There are plenty of writers’ conferences to go to. For struggling writer, will there be a cost benefit of the investment of time (three – five days depending on travel time assuming three day conference and you may need to travel the day before and after), and expenses – hotel, food, transportation there and back again, local transportation costs.
Well, there is the networking aspect. You will meet lots of people, fellow writers, established authors maybe and have an opportunity to mingle and maybe pitch to agents or publishers. There is the learning aspect. You will attend workshops about a variety of subjects that are intended to pass along useful information that the writer can put into practice. Both good and justifiable reasons to attend a conference.
Here is the real value – when you get home, you will be full of juice from the mountain high experience that immersion for those few days can provide. That total, “I’m a writer” space that may be difficult to access at home with job, and family, and kids, and the many other pulls on time and energy. If it’s a really good conference – that juiced feeling will translate into productivity.
San Francisco Writers Conference did that for me. I’ve now submitted in 2011 twice the amount of work than what I submitted in 2010. I’ve gotten a new book started. I’ve increased my platform by more than 200%. I’d say that was a productive few days of time and money invested in writer me.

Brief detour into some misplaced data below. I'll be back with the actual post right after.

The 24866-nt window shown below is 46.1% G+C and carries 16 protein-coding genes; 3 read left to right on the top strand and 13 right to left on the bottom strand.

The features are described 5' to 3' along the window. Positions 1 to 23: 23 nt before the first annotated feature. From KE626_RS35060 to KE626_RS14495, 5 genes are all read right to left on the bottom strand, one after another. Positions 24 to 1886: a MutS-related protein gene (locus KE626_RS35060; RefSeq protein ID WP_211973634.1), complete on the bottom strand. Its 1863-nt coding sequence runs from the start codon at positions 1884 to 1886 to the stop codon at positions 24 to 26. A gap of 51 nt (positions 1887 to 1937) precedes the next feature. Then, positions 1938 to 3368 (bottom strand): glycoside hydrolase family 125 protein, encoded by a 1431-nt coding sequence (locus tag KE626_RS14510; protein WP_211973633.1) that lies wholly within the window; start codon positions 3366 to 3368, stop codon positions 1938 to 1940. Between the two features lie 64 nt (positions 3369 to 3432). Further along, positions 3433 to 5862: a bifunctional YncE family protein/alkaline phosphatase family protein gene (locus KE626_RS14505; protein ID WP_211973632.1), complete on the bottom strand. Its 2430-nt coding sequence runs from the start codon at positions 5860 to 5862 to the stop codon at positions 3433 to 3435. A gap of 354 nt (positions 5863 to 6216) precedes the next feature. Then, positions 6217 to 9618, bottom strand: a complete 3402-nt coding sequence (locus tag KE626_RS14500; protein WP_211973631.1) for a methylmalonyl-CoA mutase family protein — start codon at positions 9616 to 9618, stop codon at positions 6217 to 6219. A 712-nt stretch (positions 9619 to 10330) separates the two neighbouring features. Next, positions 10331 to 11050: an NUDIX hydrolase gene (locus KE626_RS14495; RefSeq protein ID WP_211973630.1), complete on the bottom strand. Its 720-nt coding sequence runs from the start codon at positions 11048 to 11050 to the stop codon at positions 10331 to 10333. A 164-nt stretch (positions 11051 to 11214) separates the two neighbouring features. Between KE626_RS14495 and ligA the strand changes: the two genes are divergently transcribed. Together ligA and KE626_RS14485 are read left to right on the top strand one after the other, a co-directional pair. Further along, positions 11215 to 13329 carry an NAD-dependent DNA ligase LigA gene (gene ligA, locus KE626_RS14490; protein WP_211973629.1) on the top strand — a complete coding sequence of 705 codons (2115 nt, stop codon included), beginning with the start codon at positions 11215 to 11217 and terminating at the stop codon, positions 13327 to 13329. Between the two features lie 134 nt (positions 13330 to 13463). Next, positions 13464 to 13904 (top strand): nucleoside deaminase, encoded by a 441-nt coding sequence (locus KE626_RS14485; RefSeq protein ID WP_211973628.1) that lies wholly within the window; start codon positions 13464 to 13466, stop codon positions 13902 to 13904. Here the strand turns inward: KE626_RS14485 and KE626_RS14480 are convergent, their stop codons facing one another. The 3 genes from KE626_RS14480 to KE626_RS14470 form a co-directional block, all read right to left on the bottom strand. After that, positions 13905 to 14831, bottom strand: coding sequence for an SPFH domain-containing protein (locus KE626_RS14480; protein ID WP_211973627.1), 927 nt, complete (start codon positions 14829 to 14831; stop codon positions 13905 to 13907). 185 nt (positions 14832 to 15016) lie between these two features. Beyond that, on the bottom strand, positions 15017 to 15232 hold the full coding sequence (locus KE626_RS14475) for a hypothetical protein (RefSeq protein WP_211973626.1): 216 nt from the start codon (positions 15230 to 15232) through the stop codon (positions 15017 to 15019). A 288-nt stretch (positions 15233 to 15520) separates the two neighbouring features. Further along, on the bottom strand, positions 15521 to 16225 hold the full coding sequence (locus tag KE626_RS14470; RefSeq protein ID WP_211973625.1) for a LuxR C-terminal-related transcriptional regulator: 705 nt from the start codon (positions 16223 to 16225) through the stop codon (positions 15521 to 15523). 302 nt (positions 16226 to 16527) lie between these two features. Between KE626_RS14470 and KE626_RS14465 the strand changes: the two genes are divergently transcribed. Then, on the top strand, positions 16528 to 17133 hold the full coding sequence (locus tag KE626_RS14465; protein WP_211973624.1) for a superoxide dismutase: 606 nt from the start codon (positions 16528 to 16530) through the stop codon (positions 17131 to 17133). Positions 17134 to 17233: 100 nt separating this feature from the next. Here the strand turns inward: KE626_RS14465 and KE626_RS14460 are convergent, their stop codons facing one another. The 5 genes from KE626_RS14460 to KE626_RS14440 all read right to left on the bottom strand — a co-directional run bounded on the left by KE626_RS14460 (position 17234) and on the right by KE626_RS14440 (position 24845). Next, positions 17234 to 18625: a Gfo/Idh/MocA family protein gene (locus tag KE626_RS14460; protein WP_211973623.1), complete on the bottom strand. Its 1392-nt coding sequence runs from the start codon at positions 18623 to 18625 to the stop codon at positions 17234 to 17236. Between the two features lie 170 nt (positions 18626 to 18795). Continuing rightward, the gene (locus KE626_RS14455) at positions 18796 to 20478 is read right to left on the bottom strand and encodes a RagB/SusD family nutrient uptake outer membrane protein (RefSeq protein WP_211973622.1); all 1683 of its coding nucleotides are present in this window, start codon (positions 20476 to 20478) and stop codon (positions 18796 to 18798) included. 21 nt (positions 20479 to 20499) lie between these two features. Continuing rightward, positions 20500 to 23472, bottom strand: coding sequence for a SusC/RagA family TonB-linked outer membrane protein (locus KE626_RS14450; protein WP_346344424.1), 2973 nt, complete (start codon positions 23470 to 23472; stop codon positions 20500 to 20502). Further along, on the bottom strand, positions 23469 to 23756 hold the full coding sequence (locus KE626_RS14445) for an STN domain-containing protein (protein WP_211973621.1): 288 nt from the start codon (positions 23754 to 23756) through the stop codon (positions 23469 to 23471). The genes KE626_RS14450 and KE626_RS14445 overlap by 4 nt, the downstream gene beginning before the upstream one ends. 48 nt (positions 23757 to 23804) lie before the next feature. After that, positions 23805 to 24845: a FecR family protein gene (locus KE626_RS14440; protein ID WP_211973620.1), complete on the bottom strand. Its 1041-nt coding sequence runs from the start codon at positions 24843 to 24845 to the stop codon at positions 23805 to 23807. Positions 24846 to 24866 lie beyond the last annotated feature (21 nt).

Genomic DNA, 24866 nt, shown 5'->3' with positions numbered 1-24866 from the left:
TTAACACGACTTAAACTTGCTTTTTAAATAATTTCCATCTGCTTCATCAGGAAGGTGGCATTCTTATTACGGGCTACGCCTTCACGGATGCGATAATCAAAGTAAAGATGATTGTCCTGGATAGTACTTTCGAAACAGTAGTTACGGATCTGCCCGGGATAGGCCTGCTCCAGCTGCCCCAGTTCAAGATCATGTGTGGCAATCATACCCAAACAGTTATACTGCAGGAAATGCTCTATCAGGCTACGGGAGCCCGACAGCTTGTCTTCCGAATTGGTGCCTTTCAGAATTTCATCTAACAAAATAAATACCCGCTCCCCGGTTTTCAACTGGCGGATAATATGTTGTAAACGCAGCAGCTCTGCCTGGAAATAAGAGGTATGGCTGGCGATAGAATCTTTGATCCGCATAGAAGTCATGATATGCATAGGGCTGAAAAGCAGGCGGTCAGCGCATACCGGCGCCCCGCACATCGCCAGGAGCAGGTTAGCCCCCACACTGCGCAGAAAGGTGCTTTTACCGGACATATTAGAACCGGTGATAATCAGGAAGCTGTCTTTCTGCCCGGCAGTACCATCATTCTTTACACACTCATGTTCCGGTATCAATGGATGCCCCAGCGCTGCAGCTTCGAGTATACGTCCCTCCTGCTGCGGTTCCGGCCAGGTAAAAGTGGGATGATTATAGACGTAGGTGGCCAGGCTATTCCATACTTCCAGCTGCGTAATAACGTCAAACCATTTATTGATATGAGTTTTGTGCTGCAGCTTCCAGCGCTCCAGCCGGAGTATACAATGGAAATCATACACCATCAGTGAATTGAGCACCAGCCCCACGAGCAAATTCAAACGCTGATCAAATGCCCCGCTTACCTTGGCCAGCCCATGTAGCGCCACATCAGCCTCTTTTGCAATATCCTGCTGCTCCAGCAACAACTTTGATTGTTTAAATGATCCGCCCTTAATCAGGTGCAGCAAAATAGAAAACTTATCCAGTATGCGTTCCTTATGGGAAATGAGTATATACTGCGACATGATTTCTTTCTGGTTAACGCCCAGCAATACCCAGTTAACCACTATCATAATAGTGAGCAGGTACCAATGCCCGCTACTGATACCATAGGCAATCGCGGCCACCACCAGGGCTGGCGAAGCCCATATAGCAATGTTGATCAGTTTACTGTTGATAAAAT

Signed up to join some old rugby teamies for the NorCal Tough Mudder in September. A grueling test of physical, mental, and emotional fitness. Why? Because it looks like fun, because I get to play with teammates again, because I can use a good challenge and because it supports the Wounded Warrior Project. And you are invited to support the Wounded Warrior Project also by donating on my behalf. Click here.
Sniff, sniff, is that poo?
Who? The dog or the baby?
Don’t think it matters.
Birdbath prison leaves and seeds/
Time waits rising warmth
Gogyohka (pronounced in four syllables with all hard g’s, as in “good”) literally translates as “five-line verse”. It is an evolution of the great Japanese tradition of short verse, but unlike its predecessors Haiku and Tanka, it has no fixed syllable pattern. There are also no conventions governing content and no assumptions about what is considered to be appropriately “poetic” language. Indeed Gogyohka’s accessibility and its power to speak directly to the heart and mind stem from the simplicity of its form, its frequent use of the everyday vernacular and the unwritten rule that almost any subject matter is game.
– from Gogyohka Junction
Feeding, flits away
Follow dropping morsels in
Toddler dinner time
David Morrell said “Write the book you want to write,” during his keynote at the San Francisco Writers Conference. I’ve been thinking on this since then. What is the book I want to write? Are the books I’m working on really the books I want to put out there in the world? And if I really want to write these books, what keeps me from focusing in on them and getting them done? There are plenty of demands on time and focus in my life and only so many hours in the day (and night – but I really enjoy sleep occasionally). These suck up the available hours and minutes, but where could I reallocate the available resources? That is my question for today – Where can I reallocate time in order to support improved writing focus?
Some cool Poets I met at the San Francisco Writers Conference and had fun hanging out and reading with: Brad Henderson, Andy O. Jones, Brian Felsen, Amos White and Ann Gelfand. Had fun hearing their work, got some feedback on mine and enjoyed the public reading as well. Plan to upload some videos to youtube this weekend. Looking forward to checking out their work.